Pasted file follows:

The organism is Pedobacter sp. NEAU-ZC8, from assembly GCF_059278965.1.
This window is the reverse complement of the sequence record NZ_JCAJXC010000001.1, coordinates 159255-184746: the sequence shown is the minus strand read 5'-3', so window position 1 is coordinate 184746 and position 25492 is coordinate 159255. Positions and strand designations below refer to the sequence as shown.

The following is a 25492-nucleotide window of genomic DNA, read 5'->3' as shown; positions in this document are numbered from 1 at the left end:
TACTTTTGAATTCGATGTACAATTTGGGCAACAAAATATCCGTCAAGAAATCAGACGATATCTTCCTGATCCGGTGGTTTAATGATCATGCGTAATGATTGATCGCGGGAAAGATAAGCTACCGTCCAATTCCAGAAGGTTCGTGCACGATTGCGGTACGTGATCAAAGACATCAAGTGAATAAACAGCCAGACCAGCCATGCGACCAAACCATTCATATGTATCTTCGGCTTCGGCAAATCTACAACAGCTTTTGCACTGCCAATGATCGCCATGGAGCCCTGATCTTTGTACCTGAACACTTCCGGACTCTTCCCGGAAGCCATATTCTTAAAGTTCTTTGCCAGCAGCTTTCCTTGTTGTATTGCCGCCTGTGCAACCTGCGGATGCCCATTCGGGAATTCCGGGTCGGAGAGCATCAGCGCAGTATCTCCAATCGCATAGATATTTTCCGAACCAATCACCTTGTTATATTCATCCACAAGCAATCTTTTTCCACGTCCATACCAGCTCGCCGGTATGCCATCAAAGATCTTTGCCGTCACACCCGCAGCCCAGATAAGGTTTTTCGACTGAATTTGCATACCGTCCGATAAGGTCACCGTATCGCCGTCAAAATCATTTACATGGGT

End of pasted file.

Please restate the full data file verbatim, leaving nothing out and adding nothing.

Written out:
The organism is Pedobacter sp. NEAU-ZC8, from assembly GCF_059278965.1.
This window is the reverse complement of the sequence record NZ_JCAJXC010000001.1, coordinates 159255-184746: the sequence shown is the minus strand read 5'-3', so window position 1 is coordinate 184746 and position 25492 is coordinate 159255. Positions and strand designations below refer to the sequence as shown.

The following is a 25492-nucleotide window of genomic DNA, read 5'->3' as shown; positions in this document are numbered from 1 at the left end:
TACTTTTGAATTCGATGTACAATTTGGGCAACAAAATATCCGTCAAGAAATCAGACGATATCTTCCTGATCCGGTGGTTTAATGATCATGCGTAATGATTGATCGCGGGAAAGATAAGCTACCGTCCAATTCCAGAAGGTTCGTGCACGATTGCGGTACGTGATCAAAGACATCAAGTGAATAAACAGCCAGACCAGCCATGCGACCAAACCATTCATATGTATCTTCGGCTTCGGCAAATCTACAACAGCTTTTGCACTGCCAATGATCGCCATGGAGCCCTGATCTTTGTACCTGAACACTTCCGGACTCTTCCCGGAAGCCATATTCTTAAAGTTCTTTGCCAGCAGCTTTCCTTGTTGTATTGCCGCCTGTGCAACCTGCGGATGCCCATTCGGGAATTCCGGGTCGGAGAGCATCAGCGCAGTATCTCCAATCGCATAGATATTTTCCGAACCAATCACCTTGTTATATTCATCCACAAGCAATCTTTTTCCACGTCCATACCAGCTCGCCGGTATGCCATCAAAGATCTTTGCCGTCACACCCGCAGCCCAGATAAGGTTTTTCGACTGAATTTGCATACCGTCCGATAAGGTCACCGTATCGCCGTCAAAATCATTTACATGGGT